The Coroner’s Report determined that the former priest of the Diocese of London (who later became a Roman Catholic) on 8th November, 2020, “killed himself because he could not cope with an investigation into his conduct, the detail of and the source for which he had never been told” and which turned out to be unsupported by evidence, yet it proceeded despite there being “no complainant, no witness and no accuser” (para 10, p 6).
The Coroner adds that, “nobody took responsibility for steering the direction of the process from start to finish and for making coherent, reasoned, evidence based decisions that made sense in the context of the information that was available” (para.5, ) This led led to the conclusion that “During the course of the inquest, the evidence revealed matters giving rise to concern.” and that “In my opinion, there is a risk that future deaths will occur unless action is taken”. (para. 5, p. 2)
In explaining further why such an exceptional kind of report was necessary, the Coroner notes that while,
“It is often the case that organisations have already themselves recognised their errors and have undertaken meaningful attempts at improvement by the time of the inquest. This was not the case here….” and that “With the notable exception of the safeguarding advisor who was finally tasked with the investigation into Father Griffin, I found in the main that a lack of appropriately meaningful reflection had been undertaken by the witnesses from the Church of England.” Moreover when submissions were received, “… on behalf of the Church of England regarding any prevention of future deaths report. These submissions impressed upon me that referrals to child protection and safeguarding professionals must not be reduced and urged me not to include any concerns that may be taken as a criticism of clerics or staff for not filtering or verifying allegations.” (emphasis here added) and adds that, “It seems to me that a duty of care and competence in a situation such as this one is not in any way incompatible with the moral duty we all have, and the legal duty that bodies such as the church have, to try to keep children and the vulnerable safe”. (p.7)
This very sad saga is rather shocking and is likely to bring scandal on several levels and it highlights the inadequacies of the current safeguarding procedures in the Church of England which takes up allegations on the basis that they must not be questioned — even where, as in this case, there is no actual evidence submitted in support of them –with potentially disastrous results. Thus, the investigation had been continuing for over a year and was being conducted by his former Church of England diocese and subsequently also by his current Roman Catholic diocese, despite the facts which the coroner determined, namely that “Father Griffin did not abuse children. He did not have sex with young people under the age of 18. He did not visit prostitutes.” Nonetheless, at the time of his suicide, the “investigation seems to have been neither advancing nor concluding despite the want of any evidence at all in support of the allegations made –which were themselves never set out to Fr. Griffin who could therefore not even attempt to advance any rebuttal or defence while having to endure the shadow cast for over a year with no end in sight.”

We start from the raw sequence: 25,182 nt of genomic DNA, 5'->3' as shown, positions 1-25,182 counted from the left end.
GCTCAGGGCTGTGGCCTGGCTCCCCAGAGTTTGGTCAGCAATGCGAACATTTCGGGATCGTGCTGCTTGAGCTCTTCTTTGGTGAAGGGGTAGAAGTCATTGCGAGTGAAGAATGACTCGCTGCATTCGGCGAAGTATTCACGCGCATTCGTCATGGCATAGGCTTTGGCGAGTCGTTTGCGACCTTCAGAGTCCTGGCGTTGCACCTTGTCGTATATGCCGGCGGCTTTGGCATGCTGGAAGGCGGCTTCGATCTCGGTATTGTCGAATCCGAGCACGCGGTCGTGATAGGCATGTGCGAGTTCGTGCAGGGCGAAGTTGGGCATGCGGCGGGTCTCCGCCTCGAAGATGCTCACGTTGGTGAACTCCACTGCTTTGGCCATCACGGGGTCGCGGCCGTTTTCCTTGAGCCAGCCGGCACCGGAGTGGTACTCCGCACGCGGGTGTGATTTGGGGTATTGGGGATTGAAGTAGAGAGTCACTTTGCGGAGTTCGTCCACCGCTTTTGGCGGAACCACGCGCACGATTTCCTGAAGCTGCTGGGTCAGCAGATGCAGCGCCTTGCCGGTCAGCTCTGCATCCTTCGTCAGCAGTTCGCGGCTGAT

The Prevention of Future Deaths Report arising from this case can be read in full via this link (but it is important to warn that it is disturbing to read –not least in regard to the kinds of behaviours senior diocesan staff felt free to associate with, and attribute to clergy).
New mistakes in seeking to address past wrongs ?
This case will furnish further support for the concern among clergy that the proper requirements of natural justice and due process in the handling of abuse allegations are not being met in regard to those who face such allegations. Thus responses to past horrors are now creating new wrongs.
It is clearly of the greatest importance that real abuse be stopped and perpetrators discovered and removed and dealt with appropriately. But, grave perils attend a situation that is close to the stage where accusations alone are deemed sufficient to establish guilt without regard to evidence — something further illustrated in other cases aside from this instance. One priest has reportedly not been been permitted to tell anyone even that a complaint against him has been concluded; and has been suspended from the ministry for over two years although there is no proper evidence against him, Evidently this priest at one point received a response stating that
“..it is difficult in these cases to determine the truth, and we have to make an assessment of the potential risk and what measures would be required on the basis that the allegation could be true, and X has reiterated that our role is not to seek the truth but to believe X.”
As Martin Sewell, in reporting this other case goes on to point out, “Leaving aside the problem of how one begins to calibrates a risk without making a finding of fact (no court ever does), it seems we are still steeped in the culture of ‘no smoke without fire’ and guilt by denunciation. This is Soviet jurisprudence: ‘Show me the man and I will show you the crime’, as NKVD chief Lavrentiy Beria asserted.” (See Martin Sewell: “Institutional bullying in the Church of England: it’s time to face the liturgical music”, archbishopcranmer.org)
It cannot be right to interpret the need to take allegations seriously (which is not at all in question) as entailing that all allegations are true, regardless of whether there is adequate evidence in support of them. Guilt cannot be presumed, neither can it be right to to leave the subject of allegations and investigations ignorant of them. Mistreatment of those facing allegations is of no assistance to real victims and only creates new wrongs.